Understanding the Implications of Consumer Empowerment in Health Care

Understanding the Implications of Consumer Empowerment in Health Care
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The days of the passive patient and omnipotent Marcus Welby-like physician are long gone. Since the 1990s, consumer empowerment in health care has been increasing, most notably with the advent of direct-to-consumer advertising for prescription medicines. Then, the rise of digital media allowed consumers to search symptoms and create communities around common disease experiences. More recently, the ability to shop for health insurance through health care exchanges and obtain treatment at drug store clinics has led to a new age of consumer empowerment.

We've gone from a B-to-B model to a B-to-C model in health care. This shift in power to consumers has many implications when it comes to how we make decisions about our health care. Here are six ways that a behavioral lens can help us understand the implications of empowering consumers in health care:

1. Heuristics

Heuristics are very important. These mental shortcuts or "rules of thumb" allow us to make decisions efficiently. However, these judgments are subject to non-rational (or biased) influences in the marketplace. For example, a retail promotion like a drug store coupon can affect the price on which patients "anchor" their judgments about the appropriate cost of health care. And a retail clinic can affect the appeal of non-healthy alternatives with their location, like in the candy aisle. While this may not have been a big deal before, it is an important consideration in a B2C retail environment.

2. Social Perceptions

Research has shown that product efficacy can be shaped by social perceptions around cues like brand names and white lab coats. Both create expectations that can lead to greater confidence in the health care outcome. Similarly, the recent ban by CVS on selling tobacco products also serves as a cue. By banning tobacco, it creates a greater perception of legitimacy as a health care provider. These expectations may be conducive to better health care outcomes, not unlike placebo effects. My research (1) shows that, as a result of these expectancies, brand names can both increase and decrease product efficacy. If we have different expectations for the same health care products at a CVS vs. a doctor's office, this could have real implications for our well-being.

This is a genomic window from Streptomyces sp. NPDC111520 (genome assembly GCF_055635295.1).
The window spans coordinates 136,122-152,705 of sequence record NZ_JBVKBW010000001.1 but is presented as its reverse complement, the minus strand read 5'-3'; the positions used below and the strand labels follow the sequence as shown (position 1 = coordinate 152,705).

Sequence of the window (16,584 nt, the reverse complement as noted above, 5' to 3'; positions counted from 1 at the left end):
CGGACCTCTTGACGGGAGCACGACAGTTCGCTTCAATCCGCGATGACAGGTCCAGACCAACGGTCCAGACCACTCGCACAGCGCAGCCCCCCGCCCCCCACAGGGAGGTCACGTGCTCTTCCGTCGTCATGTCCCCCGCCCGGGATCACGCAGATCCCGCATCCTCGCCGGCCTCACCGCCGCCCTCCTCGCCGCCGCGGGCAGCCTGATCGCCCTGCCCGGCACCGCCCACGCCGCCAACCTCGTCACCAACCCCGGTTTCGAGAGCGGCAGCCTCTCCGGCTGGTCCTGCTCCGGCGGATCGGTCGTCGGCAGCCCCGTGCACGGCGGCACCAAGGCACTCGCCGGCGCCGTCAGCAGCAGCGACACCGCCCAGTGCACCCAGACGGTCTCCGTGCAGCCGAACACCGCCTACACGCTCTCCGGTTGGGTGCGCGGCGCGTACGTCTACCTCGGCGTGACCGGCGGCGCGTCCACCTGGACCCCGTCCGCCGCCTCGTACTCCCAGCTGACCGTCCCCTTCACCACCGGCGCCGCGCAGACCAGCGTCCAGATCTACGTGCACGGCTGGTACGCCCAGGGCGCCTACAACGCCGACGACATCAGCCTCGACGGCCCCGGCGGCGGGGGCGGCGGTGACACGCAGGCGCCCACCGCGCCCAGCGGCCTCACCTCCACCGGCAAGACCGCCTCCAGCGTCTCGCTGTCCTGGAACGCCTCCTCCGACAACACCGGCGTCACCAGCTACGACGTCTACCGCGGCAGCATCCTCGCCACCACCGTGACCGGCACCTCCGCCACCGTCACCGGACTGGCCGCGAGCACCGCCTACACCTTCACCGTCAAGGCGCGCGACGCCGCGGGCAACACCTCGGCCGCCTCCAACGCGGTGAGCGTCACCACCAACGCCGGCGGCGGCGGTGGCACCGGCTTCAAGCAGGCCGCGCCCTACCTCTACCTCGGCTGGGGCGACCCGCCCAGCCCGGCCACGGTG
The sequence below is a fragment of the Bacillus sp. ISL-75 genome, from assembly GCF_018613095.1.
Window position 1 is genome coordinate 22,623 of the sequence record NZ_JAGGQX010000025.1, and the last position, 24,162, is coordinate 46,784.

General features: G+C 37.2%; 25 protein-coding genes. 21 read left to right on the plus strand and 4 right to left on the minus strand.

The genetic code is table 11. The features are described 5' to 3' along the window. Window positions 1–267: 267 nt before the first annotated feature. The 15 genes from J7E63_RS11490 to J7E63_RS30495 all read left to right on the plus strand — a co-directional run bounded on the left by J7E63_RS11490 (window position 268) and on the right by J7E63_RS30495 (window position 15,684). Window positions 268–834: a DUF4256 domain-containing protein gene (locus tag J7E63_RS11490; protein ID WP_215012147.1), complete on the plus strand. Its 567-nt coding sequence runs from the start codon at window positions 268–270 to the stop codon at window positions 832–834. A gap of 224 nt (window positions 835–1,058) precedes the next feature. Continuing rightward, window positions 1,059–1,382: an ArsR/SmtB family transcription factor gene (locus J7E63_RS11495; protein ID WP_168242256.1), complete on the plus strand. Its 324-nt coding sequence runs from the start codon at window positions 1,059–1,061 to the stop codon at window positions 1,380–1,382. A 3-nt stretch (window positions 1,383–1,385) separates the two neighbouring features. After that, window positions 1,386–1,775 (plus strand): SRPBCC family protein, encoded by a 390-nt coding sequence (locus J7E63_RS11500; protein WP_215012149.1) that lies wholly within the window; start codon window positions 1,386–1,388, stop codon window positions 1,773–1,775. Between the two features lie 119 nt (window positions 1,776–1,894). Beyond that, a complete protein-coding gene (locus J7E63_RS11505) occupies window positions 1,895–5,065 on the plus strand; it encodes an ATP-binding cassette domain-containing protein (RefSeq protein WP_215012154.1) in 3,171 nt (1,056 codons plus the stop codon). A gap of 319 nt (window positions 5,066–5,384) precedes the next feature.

3. Digital Media

The rise of digital media and the availability of health care information also impacts how health care decisions are made. By conducting online research, learning about others' experiences (consumer-to-consumer advice sites), and asking doctors questions online, consumers may feel more empowered prior to actually making a choice. But this consumer empowerment may come at a price. As we know, there are lots of factors that sway online opinions: biased reviews, outlier narratives (2), and persuasive marketing tactics.

4. Risk Perception

As retailers like CVS and Walgreens move into the provider arena, there will hopefully be easier and less expensive access to care, but this it is not necessarily a substitute for a doctor's visit. Consumers need to understand when it's appropriate to visit the clinic (for a wellness exam, low-level tests, flu shots, etc.), and when a doctor's appointment is the better choice. This requires identifying the biases at play when we make risk assessments. When you make those biases salient, you are better able to avoid them. Then, you can make a better decision about your health.

5. Regret Aversion

Regret aversion is another implication of this shift in the health care model from B2B to B2C. Studies have shown that when there is a difficult health care decision, people cope better when a doctor makes that decision on their behalf. As patients become more empowered (requesting brand name medications or choosing minute clinics over physicians), they also take on more responsibility for their health outcomes. This may affect decisions as patients seek to avoid regret. To the extent that retailers create customer experiences that are consistent with optimal health care -- like focusing on preventative health care with flu shots and hypertension testing -- it makes them important partners in achieving health.

6. Variety

Studies show that we have a non-rational bias toward wanting variety. However, research has also found that consumers become overwhelmed and tend to fall back on default choices. Consider your last trip to the cereal or toothpaste aisle in the supermarket: It's just not possible to effectively process all of that information. This is particularly important in health care, as most consumers don't have nearly the same level of expertise as their doctors (3). This also is relevant when it comes to choosing health insurance. The way that alternatives are presented has huge implications for insurance choices.

So, will the rise of B2C health care be a gain or a loss for patients? Despite our susceptibility to non-rational decision-making, the net impact may be positive. One key to neutralizing biases is to become aware of them. As long as we can recognize our biases to avoid making suboptimal decisions, consumer empowerment can be a positive change.

Renée Richardson Gosline is the Zenon Zannetos Assistant Professor of Marketing at MIT Sloan School of Management.


1) Gosline, R., S. Banker, J. Lee (2014), " The Status Paradox: How High-Status Products Impair Cognitive Performance," Working Paper. (This is my working paper on brand effects on efficacy, with Sachin Banker and Jeffrey Lee.

2) My current research on outlier narratives in social media, with Glen Urban and Jeffrey Lee.

3) Williamson, O. E. (1975). Markets and hierarchies. New York, 26-30.

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